Volume 6, Issue 4
October 14, 2018 – October 20, 2018
Anushka Dasgupta '19 | Neha Chauhan '21 | Joseph Kawalec '21 | Amy Amatya '21 | Melanie Porras ‘21 | Patrick Huang ‘21


 In 2015, countries present at the Paris climate summit agreed to work towards keeping global warming under 1.5°C. They also tasked the Intergovernmental Panel on Climate Change (IPCC) with determining the efforts required to achieve this goal. The IPCC released  its 1,200-page-long report  on October 8th. It reiterates the substantial difference between the effects of a 1.5°C and 2°C temperature increase and the  extensive measures  that must be implemented immediately. In 81 of the 90 economic models studied, for example, these include “negative emissions,” or a means of removing greenhouse gases from the atmosphere.  According to  an article co-written  by Julia Stasch, president of the MacArthur Foundation, and Chris Crane, CEO of Exelon, the publication of the report is an impetus for environmentalists and the energy industry to work together. They argue that a favorable solution to the crisis can be achieved by limiting carbon emissions, using nuclear power in a safe and secure way, rapidly deploying renewables, and exploring other options such as carbon-capture. The report also states that coal use must cease in the next decade, and fuels for transportation, particularly jet fuel, have to be greatly modified. The deadline for sourcing most electricity from carbon-free sources is 2050. If something isn’t done fast, the Earth could be pushed past its ecological tipping point. - MP, PH

In 2015, countries present at the Paris climate summit agreed to work towards keeping global warming under 1.5°C. They also tasked the Intergovernmental Panel on Climate Change (IPCC) with determining the efforts required to achieve this goal. The IPCC released its 1,200-page-long report on October 8th. It reiterates the substantial difference between the effects of a 1.5°C and 2°C temperature increase and the extensive measures that must be implemented immediately. In 81 of the 90 economic models studied, for example, these include “negative emissions,” or a means of removing greenhouse gases from the atmosphere.

According to an article co-written by Julia Stasch, president of the MacArthur Foundation, and Chris Crane, CEO of Exelon, the publication of the report is an impetus for environmentalists and the energy industry to work together. They argue that a favorable solution to the crisis can be achieved by limiting carbon emissions, using nuclear power in a safe and secure way, rapidly deploying renewables, and exploring other options such as carbon-capture. The report also states that coal use must cease in the next decade, and fuels for transportation, particularly jet fuel, have to be greatly modified. The deadline for sourcing most electricity from carbon-free sources is 2050. If something isn’t done fast, the Earth could be pushed past its ecological tipping point. - MP, PH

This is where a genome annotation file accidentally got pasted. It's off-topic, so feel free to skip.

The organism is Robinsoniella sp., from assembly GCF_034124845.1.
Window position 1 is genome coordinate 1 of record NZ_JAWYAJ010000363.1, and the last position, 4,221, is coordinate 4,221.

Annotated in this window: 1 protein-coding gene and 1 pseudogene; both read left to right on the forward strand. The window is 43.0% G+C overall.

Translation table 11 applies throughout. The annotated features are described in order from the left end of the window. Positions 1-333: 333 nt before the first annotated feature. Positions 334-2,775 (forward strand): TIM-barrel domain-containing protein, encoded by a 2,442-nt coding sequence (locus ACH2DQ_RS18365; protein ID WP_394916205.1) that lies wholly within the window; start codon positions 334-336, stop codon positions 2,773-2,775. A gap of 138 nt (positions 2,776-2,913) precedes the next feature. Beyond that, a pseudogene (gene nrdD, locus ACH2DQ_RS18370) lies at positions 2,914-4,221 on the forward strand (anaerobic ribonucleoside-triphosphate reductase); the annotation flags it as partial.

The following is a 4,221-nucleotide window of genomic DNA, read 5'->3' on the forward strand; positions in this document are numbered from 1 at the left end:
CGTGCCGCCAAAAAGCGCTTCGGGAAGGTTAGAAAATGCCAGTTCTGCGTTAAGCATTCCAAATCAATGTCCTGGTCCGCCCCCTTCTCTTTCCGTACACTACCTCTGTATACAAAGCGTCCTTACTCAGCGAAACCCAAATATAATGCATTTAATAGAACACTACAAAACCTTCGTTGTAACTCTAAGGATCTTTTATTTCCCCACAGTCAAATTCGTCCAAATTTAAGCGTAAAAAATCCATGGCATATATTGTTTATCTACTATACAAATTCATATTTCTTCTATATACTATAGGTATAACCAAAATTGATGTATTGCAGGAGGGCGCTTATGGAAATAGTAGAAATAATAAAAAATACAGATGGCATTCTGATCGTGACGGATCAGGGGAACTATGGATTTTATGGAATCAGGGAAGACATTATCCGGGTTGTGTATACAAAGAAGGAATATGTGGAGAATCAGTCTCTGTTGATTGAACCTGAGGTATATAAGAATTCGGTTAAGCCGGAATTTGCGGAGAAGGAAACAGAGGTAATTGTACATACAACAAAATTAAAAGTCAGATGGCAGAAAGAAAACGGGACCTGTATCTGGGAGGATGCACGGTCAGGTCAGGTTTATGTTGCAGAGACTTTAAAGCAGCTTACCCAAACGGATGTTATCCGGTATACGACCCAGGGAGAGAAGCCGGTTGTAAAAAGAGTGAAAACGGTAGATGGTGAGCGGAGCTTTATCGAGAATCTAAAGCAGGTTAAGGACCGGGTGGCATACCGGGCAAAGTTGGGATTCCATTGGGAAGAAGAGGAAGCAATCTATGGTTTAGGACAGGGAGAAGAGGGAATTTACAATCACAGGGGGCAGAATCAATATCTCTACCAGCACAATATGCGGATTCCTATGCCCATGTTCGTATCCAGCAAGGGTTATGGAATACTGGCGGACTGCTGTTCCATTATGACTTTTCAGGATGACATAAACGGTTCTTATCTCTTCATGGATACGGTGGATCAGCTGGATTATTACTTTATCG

Three decades after nuclear disaster, Chernobyl goes solar    October 5, 2018 | Reuters | Pavel Polityuk  A new solar plant is opening in Chernobyl, Ukraine, just 300 feet from where one of the world’s worst nuclear disasters took place. In 1986, a failed reactor test blanketed the region in nuclear material and made thousands of people vulnerable to radiation-related illnesses. The solar plant, funded by Ukranian company Rodina and Germany’s Enerparc, has around 3,800 panels and powers 2,000 apartments - a remarkable feat for a location that looked like it would never produce energy again. Evhen Variagin, the chief executive of Solar Chernobyl LLC, underscored its importance by saying, “It’s not just another solar power plant...It’s really hard to underestimate the symbolism of this particular project.” -JK

Three decades after nuclear disaster, Chernobyl goes solar
October 5, 2018 | Reuters | Pavel Polityuk
A new solar plant is opening in Chernobyl, Ukraine, just 300 feet from where one of the world’s worst nuclear disasters took place. In 1986, a failed reactor test blanketed the region in nuclear material and made thousands of people vulnerable to radiation-related illnesses. The solar plant, funded by Ukranian company Rodina and Germany’s Enerparc, has around 3,800 panels and powers 2,000 apartments - a remarkable feat for a location that looked like it would never produce energy again. Evhen Variagin, the chief executive of Solar Chernobyl LLC, underscored its importance by saying, “It’s not just another solar power plant...It’s really hard to underestimate the symbolism of this particular project.” -JK